The FOXX-3 from Kanga is also a single-band, QRPp radio - I'm building this one for 20-meters. As you can see from the picture, the PCB for the FOXX-3 is designed to fit perfectly inside an Altoids tin.
The FOXX-3 kit was very complete, the only pieces I needed to supply
are a battery and and Altoids tin. The instructions were very
complete, taking the builder through five separate stages - the Audio
Amplifier, the Keying Circuit, the Sidetone Circuit, the Crystal
Oscillator and finally, the Power Amplifier and Filter.
I've completed the FOXX-3, but I haven't permanently mounted the radio in its' enclosure yet (of course it's going into an Altoids tin!), and I'm still testing it. I have not made any contacts with it yet; it's more sensitive to interference from broadcast radio than I expected, although I was warned. I think it is not quite working the way it is meant to; I can not adjust the Rx offset control very much - it needs to stay at nearly the full clockwise position.
"The $10.00 radio". The Pixie-2 is a fully functioning QRPp transceiver which can be built for different bands - I'm building the 40-meter band version. The Pixie-2 is small enough that it could fit inside a tic-tacs box. I think I'll put mine in something small, but big enough to hold a battery.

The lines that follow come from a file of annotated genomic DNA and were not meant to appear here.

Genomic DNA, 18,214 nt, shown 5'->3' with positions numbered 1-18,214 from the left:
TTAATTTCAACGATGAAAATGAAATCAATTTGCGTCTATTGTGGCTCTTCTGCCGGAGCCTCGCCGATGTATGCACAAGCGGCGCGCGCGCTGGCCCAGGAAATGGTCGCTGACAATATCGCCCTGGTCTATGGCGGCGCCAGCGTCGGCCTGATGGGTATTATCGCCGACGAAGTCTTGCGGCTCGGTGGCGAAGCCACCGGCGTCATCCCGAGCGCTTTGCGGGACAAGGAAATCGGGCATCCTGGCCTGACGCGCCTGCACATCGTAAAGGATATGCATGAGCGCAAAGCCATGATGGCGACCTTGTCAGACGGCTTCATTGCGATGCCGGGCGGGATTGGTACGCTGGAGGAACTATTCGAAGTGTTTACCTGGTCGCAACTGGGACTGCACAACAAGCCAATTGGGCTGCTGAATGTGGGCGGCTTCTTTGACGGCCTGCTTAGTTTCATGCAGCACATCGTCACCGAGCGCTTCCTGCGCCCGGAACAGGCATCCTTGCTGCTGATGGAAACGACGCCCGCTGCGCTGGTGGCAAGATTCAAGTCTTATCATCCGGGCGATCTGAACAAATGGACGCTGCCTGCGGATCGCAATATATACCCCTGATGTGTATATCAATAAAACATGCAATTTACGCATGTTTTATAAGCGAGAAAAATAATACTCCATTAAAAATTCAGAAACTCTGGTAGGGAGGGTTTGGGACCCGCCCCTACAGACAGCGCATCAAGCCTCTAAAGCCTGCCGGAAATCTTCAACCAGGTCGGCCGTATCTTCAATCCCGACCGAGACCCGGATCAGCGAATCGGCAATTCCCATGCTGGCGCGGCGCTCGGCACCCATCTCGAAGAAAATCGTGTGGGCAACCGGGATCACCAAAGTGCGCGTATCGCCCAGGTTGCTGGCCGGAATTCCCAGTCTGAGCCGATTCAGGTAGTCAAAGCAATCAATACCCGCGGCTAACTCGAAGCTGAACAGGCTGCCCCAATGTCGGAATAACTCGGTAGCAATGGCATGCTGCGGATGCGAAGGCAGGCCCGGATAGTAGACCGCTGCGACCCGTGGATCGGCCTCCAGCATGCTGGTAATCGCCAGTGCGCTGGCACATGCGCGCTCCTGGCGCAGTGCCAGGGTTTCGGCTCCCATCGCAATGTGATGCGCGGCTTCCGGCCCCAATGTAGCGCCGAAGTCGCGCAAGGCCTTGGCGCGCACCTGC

I actually have three of the Pixie-2's for 40-meters - one for Lane, one for Josh, and one for myself. The QRPp International club is putting on an very basic "Elmer 001" course, a beginners' course in Amateur Radio kit building and operational theory, and the Pixie-2 radio is the core part of the course. We'll wait for the course to build the radios.
This Permeability Tuned Oscillator (PTO) Kit designed by James McNutt, WA6OTP will add a little flexibility to the radio kits that I'm experimenting with. It will tune over a wide range - 500 kc +. About 13 kc per revolution of the tuning dial. With this added to the FOXX-3, Pixie-2 or Tiny-Tornado, they won't be "rock-bound" any longer. As you can see from the picture, the construction style is "Manhattan" style. In addition to all the fun, this little kit will give the three of us - Lane, Josh and myself - some more "learnin" on how things work.
Last night in a period of boredom, I decided that I just couldn't wait any longer to tackle the PTO, so I pulled out the kit. Wouldn't you know it! The first one I pulled out was missing the transistor! Shucks. The other two kits had the part, but I decided I'd leave those for the boys. I wound the wire around the form, inserted the brass screw (with it's O-ring), after first filing it down a little so the O-ring on the screw just fit into the glass form, and got that all mounted to the "L" bracket. I stopped there, because unlike the other kits I built, this one does not have a "parts-placement" diagram or a prepared PCB. With this kit, I need to read the schematic, put some pads onto the circuit board, and put the pieces in the right places. I was a little mush-brained last night, so I quit while I was ahead.